What is it?
A Volvo V40 used to be a compact estate car, related to the S40 saloon – now it’s become a five-door hatchback. Volvo justifies this confusion of initials by pointing out that V stands for 'versatile'.
This is the first new Volvo since the company departed from Ford's control and into the arms of ambitious Chinese carmaker Geely. Despite the divorce, its mechanical parts are derived from the Focus, but with many Volvo re-tunings. The low-slung coupe-ish look indicates the broadness ofn the V40’s ambitions – effectively it replaces the old S40, V50 and C30.
The further up the range you go, the more Volvo the V40 becomes. Diesel versions will be the most popular, with either the usual Ford/PSA 1.6 (113bhp, just 94g/km CO2) or Volvo's own 2-litre, five-cylinder unit with 148 or 175bhp. These latter two, confusingly, are now called D3 and D4, the number relating approximately to power output rather than cylinder-count.
Petrol engines start with the 148 (T3) or 178bhp (T4) versions of Ford's 1.6-litre Ecoboost turbo units, but will be joined by two Volvo turbo five-pots. The first has, again, 178bhp and a T4 designation but a 2-litre capacity (a curious bit of range positioning), while the brawnier has a 2.5-litre capacity and 251bhp. A less powerful version of the 2.5 with 210bhp will be sold in other markets.
Innovations of note include a TFT screen for the instruments which alters the way they are displayed according to your chosen driving 'theme' – with the rev counter only visible when you’re in ‘Performance.’ Safety items - this is a Volvo, after all - include a pedestrian airbag which pops up to raise the back of the bonnet and cushion the scuttle area, and an improvement to the City Safety system which can automatically stop the V40 from up to 31mph (previously 19mph) if it detects an obstruction ahead.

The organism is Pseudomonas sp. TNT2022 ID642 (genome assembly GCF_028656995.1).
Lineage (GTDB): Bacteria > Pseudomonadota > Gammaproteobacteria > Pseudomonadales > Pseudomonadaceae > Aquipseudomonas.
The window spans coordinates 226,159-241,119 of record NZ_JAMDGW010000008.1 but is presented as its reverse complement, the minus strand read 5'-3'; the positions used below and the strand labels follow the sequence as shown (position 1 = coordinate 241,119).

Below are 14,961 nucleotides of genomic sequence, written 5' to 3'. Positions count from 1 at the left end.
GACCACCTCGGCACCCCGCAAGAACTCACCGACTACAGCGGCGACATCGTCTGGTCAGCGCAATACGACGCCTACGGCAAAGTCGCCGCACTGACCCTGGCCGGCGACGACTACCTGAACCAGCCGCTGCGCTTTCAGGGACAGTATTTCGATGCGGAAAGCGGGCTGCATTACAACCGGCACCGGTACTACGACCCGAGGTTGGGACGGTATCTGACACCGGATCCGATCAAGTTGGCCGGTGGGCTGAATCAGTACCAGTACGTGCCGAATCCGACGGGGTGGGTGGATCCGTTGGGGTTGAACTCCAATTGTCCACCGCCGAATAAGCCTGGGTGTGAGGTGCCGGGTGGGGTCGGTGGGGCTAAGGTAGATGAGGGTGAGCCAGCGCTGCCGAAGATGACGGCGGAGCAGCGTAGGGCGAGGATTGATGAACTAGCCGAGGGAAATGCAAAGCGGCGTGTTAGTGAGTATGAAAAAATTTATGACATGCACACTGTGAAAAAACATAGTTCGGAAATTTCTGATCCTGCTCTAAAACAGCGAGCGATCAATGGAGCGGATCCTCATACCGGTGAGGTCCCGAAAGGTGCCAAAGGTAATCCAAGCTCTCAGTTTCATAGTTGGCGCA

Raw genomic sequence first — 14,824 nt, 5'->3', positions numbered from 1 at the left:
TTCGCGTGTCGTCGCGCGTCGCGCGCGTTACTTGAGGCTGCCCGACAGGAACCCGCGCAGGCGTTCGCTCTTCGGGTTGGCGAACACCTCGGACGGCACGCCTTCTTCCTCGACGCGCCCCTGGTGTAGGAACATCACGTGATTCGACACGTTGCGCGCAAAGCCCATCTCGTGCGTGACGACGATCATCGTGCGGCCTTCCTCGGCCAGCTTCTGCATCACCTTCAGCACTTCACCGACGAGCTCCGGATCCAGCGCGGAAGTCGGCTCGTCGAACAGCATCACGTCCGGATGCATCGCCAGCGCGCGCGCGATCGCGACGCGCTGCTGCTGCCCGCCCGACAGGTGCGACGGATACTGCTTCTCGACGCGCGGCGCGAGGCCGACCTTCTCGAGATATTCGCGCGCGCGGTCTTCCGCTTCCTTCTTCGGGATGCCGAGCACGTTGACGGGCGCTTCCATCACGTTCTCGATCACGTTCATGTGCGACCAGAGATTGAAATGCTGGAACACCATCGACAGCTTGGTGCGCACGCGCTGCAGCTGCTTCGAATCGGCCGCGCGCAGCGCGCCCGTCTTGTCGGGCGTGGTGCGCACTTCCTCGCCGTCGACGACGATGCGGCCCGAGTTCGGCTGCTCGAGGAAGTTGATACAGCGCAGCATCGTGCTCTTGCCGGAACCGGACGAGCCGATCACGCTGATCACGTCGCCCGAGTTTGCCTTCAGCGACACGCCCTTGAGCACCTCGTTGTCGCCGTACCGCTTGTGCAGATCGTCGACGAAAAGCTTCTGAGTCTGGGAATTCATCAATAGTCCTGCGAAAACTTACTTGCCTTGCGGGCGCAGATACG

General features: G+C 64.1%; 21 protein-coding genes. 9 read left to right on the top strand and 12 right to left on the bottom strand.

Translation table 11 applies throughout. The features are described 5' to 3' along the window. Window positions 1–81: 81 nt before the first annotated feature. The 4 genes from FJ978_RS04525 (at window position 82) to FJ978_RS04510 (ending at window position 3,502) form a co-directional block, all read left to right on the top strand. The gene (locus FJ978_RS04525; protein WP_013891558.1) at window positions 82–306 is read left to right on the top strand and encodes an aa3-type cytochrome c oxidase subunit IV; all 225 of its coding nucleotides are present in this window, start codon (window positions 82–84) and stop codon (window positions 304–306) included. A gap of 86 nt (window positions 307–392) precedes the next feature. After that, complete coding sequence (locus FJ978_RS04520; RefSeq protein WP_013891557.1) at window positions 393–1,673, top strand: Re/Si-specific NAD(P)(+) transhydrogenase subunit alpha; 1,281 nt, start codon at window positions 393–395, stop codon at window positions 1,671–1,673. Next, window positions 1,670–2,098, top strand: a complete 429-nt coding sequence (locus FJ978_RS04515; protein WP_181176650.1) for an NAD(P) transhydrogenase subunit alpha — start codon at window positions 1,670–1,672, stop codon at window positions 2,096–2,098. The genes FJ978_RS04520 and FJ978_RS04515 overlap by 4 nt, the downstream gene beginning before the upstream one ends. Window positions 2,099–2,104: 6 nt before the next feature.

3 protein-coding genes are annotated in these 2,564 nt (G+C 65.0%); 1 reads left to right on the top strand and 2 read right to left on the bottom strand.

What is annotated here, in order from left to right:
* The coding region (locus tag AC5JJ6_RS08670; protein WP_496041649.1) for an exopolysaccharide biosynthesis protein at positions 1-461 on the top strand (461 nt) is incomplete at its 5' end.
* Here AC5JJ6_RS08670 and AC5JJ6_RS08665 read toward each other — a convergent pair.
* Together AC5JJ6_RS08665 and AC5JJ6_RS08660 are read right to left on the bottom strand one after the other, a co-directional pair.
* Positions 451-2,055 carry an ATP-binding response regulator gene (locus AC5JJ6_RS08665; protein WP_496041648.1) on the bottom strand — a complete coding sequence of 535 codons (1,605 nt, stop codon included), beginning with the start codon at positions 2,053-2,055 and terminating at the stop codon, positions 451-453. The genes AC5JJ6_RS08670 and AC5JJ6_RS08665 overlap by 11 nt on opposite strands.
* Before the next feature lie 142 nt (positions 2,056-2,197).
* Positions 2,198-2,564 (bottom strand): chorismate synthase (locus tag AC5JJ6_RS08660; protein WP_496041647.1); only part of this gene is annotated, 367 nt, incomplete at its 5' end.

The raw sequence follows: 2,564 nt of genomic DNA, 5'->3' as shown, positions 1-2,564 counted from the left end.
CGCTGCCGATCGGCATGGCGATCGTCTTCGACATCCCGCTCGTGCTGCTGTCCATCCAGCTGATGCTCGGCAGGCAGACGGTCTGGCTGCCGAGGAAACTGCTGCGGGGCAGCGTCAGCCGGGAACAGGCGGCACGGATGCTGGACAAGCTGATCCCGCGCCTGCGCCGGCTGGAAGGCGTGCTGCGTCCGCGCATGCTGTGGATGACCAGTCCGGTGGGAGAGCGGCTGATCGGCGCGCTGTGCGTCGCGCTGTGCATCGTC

What's it like to drive?
Very good indeed, mainly. Thicker piston rods for the front struts, Tenneco monotube dampers and detailed recalibration of the electric power steering relative to the Focus give a crisper, more transparent and more natural steering feel which hides the electric nature of its assistance very effectively.
The V40 also rides a little more fluently than the Focus, even with the optional Sport chassis (larger wheels, 10mm ride-height drop, stiffer settings), and it has just the right amount of throttle-adjustability in its handling balance to make it an amusing companion on a twisty mountain road.
The 178bhp T4 sprints along with conviction, too, with a great torque spread and ample overtaking ability. It's smooth and quite quiet but has enough of an aural edge to show it's interested in getting going. Our test car had a six-speed double-clutch transmission whose Sport mode was too hyperactive and held on to lower gears too long. Normal mode works better.
We're less impressed with the five-cylinder diesel D4. The heavier engine takes away some of the dynamic delicacy but, worse, the automatic gearbox option - an old-fashioned torque-converter 'box - is matched badly to the engine. The initial accelerator response is too violent, making the transmission surge and smooth driving almost impossible. The better diesel is the lowly D2, low on power and high on turbo lag but smooth and willing once on boost. Its six-speed manual gearbox is the most pleasing of the lot.
The cabin is very comfortable and finished almost to Audi standards, although the disappearing rev counter is irritating.
How does it compare?
Very competitively, if chosen with the right engine and gearbox. It’s better handling than Audi’s new A3 and it’s a more thoroughly thought-through piece of design than the Alfa Giulietta.
Anything else I need to know?
Volvo is determined to price the V40 against premium rivals, with the cheapest D2 ES starting at a weighty £19,745 and the most expensive D4 SE Lux costing £26,795. UK sales start in August, with the automatic-only T5 arriving later in the year.